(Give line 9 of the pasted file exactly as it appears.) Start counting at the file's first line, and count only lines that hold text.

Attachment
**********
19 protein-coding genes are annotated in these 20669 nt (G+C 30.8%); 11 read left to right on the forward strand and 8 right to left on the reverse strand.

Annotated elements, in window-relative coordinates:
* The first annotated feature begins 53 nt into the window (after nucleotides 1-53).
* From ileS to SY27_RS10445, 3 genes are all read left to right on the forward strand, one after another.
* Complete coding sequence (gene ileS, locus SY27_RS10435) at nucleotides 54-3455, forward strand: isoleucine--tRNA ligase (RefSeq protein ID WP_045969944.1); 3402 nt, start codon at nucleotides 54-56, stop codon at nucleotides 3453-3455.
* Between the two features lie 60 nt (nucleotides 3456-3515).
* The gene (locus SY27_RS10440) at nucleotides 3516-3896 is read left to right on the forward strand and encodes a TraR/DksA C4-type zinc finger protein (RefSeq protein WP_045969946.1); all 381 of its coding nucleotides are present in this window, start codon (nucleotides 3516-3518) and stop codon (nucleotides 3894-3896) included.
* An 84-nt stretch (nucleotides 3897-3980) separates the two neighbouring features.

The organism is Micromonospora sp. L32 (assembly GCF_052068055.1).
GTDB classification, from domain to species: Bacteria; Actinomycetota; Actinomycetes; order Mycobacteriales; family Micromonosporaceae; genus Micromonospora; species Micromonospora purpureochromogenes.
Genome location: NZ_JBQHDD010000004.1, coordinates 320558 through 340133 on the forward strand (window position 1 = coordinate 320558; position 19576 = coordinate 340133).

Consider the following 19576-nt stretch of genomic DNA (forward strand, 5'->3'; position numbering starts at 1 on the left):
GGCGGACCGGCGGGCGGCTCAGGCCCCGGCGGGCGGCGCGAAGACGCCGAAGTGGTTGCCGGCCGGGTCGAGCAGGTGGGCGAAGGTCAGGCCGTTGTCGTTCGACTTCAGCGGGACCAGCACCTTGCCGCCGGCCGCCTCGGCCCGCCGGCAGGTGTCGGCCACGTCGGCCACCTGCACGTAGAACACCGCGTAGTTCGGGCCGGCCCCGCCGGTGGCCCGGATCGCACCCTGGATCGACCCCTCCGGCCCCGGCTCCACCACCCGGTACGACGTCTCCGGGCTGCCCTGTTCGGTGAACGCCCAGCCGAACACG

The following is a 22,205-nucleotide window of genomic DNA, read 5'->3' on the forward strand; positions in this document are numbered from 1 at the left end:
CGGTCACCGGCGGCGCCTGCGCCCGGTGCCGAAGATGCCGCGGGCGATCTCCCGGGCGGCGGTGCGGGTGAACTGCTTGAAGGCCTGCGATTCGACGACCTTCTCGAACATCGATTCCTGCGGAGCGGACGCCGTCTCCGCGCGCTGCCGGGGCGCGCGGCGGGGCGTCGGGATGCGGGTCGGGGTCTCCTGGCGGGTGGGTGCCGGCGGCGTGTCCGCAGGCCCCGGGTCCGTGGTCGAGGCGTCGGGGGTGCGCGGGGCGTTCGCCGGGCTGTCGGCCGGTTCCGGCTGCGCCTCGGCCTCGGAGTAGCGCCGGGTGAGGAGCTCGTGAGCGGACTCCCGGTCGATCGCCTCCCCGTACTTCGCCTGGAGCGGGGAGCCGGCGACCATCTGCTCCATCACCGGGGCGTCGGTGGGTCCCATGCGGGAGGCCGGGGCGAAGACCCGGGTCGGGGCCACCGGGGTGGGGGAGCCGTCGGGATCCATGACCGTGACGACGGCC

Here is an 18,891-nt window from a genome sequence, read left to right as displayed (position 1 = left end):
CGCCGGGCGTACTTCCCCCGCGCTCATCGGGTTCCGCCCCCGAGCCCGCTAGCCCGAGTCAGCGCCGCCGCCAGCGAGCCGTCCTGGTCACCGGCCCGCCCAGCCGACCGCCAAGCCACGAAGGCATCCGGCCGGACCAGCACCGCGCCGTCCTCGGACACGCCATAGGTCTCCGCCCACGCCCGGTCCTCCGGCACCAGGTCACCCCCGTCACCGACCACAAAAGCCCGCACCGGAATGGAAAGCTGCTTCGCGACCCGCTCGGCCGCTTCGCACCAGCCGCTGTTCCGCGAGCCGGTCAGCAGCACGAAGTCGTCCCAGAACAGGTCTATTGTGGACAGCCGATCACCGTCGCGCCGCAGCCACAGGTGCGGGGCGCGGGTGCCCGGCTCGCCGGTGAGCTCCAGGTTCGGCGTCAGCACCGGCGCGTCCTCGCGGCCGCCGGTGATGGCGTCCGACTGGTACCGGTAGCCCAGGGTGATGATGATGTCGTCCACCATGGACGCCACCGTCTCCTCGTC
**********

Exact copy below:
The organism is Micromonospora sp. L32 (assembly GCF_052068055.1).